When I purchased my little white house with smelly carpet and beat-up walls, I felt a sense of power and accomplishment nothing could ever take away. This place was mine! I tore out the carpet, painted, and turned a run-down place into a charming bungalow. I’ve been a fan of home ownership ever since.
If you would like to stop renting and own your own home, here are the three basics you need to qualify for a mortgage.
BASIC 1: Income
You need to be able to afford the new house payment as well as all of your current monthly obligations.
For monthly obligations, the lender goes by what shows on your credit report: auto loans, student loans, any other loans, and credit card minimum payment due. Do not include cell phone, transportation costs, or food.
Use your gross income, before any deductions. Use the minimum payment required, even if you pay more. The debt-to-income ratio (DTI) must be under 50% for conventional and FHA loans. (VA can sometimes go higher.)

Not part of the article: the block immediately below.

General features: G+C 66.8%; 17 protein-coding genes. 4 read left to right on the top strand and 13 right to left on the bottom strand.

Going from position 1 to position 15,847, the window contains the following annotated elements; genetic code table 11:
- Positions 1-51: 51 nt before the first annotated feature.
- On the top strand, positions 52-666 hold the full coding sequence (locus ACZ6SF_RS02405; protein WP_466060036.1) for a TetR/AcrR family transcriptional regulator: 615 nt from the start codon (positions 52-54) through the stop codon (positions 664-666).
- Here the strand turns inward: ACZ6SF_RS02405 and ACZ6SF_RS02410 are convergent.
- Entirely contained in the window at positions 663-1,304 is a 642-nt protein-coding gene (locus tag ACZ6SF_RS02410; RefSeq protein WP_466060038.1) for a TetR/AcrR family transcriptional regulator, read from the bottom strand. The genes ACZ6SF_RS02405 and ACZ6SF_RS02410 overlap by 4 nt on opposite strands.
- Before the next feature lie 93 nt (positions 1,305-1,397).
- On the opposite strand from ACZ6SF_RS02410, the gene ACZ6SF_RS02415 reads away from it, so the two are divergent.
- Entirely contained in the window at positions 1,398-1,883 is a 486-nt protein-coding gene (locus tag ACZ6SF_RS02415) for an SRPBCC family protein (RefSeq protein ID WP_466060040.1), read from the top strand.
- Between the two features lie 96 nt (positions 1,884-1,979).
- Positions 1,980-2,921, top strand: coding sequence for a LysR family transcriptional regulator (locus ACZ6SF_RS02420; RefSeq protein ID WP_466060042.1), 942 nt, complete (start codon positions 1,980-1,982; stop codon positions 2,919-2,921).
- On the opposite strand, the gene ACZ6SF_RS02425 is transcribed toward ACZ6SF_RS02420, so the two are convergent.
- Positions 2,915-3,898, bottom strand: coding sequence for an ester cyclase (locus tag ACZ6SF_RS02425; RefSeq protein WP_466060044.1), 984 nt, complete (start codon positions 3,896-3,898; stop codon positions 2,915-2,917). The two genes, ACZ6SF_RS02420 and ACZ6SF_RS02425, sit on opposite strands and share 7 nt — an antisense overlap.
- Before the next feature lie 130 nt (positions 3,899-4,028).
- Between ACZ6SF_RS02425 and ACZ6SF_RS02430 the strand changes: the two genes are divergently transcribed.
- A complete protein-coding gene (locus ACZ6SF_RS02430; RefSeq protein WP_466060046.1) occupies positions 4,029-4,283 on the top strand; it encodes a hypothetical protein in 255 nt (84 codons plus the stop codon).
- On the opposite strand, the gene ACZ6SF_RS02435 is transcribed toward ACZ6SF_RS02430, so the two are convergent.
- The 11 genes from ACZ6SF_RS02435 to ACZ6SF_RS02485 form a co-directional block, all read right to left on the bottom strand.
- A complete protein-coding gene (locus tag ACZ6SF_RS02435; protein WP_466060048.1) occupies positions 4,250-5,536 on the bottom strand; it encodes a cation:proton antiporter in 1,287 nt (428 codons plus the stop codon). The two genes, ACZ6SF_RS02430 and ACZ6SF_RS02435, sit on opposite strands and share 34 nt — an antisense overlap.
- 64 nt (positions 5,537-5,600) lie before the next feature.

BASIC 2: Down Payment
You will need 3% of the purchase price for the down payment on a conventional loan. 3.5% for FHA. 0% for VA.
If the purchase price is $300,000, then $9,000 down payment is the minimum for a conventional loan.
There are down payment assistance programs, which vary by state. Your mortgage broker can advise you on qualification and availability.
In addition to the down payment, there are closing costs. Closing costs can be paid by the buyer, the seller, or a combination.
Down payment and closing costs can also be a gift from family.
BASIC 3: Credit
Credit requirements have become stricter due to the effect of the pandemic on the economy. Most lenders are looking for a credit score of 680+ now. The credit score used is the middle score from the three credit bureaus. The lowest score is thrown out.
There are exceptions, of course. People with large down payments can get a loan with a lower credit score, depending on the lender.
For the best interest rate, you want a score of 740+.
Home ownership is both financially and personally rewarding. Three years
after purchasing the little white fixer, I sold it for a profit and purchased a nicer home in a better neighborhood. Making the effort to save money and establish clean credit is very much worth the work and patience.